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New York City Opera Makes Staff Cuts; Orchestra Goes on Hiatus

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New York City Opera confirmed today that 11 employees are being laid off as the company faces a $5 million dollar deficit. In addition, the company will eliminate four open positions, according to a company memorandum obtained by The New York Times on Friday.

Last month, City Opera announced plans to leave Lincoln Center's David Koch Theater, and eliminate staff, as it is in the throes of its worst financial crisis ever. The musician's union has filed a complaint with labor officials to prevent that move from happening, saying the decision violates labor laws.

On Thursday City Opera's director of artistic planning, Edward C. Yim, said he was leaving, without a replacement being named. Yim was brought on board by City Opera General Director George Steel, in 2009, and now plans to move across Lincoln Center Plaza to work as an artistic consultant for the New York Philharmonic.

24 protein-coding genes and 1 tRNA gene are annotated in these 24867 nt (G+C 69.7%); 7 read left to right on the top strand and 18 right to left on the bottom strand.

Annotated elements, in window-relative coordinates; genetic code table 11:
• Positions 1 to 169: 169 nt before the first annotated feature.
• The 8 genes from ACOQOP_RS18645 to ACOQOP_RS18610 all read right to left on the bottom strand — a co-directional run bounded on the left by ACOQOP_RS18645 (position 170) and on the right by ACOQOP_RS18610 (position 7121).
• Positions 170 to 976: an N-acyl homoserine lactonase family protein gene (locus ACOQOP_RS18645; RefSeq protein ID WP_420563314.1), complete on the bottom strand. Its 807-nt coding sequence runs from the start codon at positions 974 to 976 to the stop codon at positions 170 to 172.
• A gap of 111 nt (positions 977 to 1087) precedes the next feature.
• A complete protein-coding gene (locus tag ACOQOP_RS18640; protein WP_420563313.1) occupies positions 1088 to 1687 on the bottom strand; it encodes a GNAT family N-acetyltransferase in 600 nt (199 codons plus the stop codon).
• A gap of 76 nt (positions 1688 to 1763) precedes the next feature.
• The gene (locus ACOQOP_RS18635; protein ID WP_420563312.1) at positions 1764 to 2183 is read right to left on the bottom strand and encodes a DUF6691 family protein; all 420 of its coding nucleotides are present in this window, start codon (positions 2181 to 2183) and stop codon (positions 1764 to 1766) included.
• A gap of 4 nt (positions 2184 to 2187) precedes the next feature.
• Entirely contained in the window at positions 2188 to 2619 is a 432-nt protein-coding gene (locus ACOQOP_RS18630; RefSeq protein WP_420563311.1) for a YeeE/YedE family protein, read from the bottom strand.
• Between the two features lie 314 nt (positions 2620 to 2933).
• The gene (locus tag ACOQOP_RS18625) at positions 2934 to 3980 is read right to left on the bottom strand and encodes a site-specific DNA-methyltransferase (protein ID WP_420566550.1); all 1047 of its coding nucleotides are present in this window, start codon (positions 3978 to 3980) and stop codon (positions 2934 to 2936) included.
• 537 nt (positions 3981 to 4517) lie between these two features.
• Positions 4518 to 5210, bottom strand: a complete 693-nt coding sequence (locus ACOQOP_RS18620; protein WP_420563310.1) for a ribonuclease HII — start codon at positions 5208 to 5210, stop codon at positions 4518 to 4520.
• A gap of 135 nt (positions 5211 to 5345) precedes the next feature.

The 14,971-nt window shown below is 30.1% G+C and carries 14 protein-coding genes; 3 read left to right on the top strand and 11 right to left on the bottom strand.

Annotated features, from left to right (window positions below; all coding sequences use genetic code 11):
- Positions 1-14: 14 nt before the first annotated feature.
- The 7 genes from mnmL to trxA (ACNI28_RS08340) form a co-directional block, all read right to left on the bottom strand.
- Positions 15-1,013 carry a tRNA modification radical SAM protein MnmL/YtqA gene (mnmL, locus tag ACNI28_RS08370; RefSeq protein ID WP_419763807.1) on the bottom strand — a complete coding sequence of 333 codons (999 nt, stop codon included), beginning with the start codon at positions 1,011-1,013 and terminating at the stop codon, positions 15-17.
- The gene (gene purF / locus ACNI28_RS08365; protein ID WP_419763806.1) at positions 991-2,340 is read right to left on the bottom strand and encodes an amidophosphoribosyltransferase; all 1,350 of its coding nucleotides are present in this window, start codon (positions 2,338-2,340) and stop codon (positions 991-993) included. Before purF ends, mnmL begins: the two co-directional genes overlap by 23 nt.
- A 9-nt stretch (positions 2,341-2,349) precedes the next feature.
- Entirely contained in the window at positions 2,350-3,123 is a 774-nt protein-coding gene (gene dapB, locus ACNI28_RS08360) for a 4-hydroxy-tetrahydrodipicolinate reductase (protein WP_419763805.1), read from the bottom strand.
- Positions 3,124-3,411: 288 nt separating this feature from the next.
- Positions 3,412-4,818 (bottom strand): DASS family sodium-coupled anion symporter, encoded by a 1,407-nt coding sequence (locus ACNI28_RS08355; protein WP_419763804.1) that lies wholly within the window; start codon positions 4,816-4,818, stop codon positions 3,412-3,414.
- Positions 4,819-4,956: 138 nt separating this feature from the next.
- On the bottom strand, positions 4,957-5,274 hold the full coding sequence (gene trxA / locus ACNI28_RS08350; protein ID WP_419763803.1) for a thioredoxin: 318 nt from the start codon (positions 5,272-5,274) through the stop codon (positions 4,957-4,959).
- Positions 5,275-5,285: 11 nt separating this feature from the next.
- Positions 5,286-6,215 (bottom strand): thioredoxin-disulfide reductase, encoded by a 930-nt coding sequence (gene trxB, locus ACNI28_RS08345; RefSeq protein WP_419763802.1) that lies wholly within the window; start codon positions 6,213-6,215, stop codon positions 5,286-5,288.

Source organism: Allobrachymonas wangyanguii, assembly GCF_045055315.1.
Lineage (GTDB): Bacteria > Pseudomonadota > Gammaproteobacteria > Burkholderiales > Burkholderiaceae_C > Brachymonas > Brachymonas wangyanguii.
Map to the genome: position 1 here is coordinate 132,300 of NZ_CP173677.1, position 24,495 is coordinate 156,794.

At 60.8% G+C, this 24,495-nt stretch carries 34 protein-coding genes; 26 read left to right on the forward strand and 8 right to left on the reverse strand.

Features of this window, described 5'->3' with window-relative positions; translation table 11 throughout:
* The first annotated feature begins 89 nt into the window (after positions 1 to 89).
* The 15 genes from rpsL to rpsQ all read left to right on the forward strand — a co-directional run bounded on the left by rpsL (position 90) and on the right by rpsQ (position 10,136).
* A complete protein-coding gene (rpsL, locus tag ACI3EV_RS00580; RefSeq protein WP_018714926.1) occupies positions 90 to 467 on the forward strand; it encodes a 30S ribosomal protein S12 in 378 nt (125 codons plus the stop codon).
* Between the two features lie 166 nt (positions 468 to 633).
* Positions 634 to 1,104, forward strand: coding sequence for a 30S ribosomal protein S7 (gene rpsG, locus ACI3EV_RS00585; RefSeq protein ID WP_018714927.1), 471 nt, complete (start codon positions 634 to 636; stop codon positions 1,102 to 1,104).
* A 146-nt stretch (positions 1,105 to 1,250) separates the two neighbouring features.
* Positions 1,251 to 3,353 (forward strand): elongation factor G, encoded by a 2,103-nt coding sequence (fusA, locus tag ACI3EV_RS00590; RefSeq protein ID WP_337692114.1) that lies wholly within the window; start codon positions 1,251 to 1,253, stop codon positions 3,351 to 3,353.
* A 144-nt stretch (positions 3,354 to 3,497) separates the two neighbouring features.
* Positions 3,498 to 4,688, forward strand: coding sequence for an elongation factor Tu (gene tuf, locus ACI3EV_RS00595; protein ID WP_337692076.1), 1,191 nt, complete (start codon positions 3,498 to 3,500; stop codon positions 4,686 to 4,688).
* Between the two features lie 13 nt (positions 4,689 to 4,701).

The laid-off employees could receive up to eight weeks’ severance pay and medical coverage through July. In addition, one full-time job will be downgraded to part time. The company has not yet announced its 2011-12 season.

Orchestra Suspends Operations

In other economic news, the Philharmonic Orchestra of the Americas will suspend operations for the upcoming 2011-12 season. According to a statement, the decision resulted from a substantial increase in operating costs, compounded by an anticipated decrease in corporate funding and government support.

The orchestra, based in New York, was founded in 2004 by Alondra de la Parra, a rising young Mexican conductor. It has made a specialty of Latin American music and became known in recent years for its education initiatives throughout New York City.

The orchestra's debut album, "My Mexican Soul," was released in August by Sony Classical.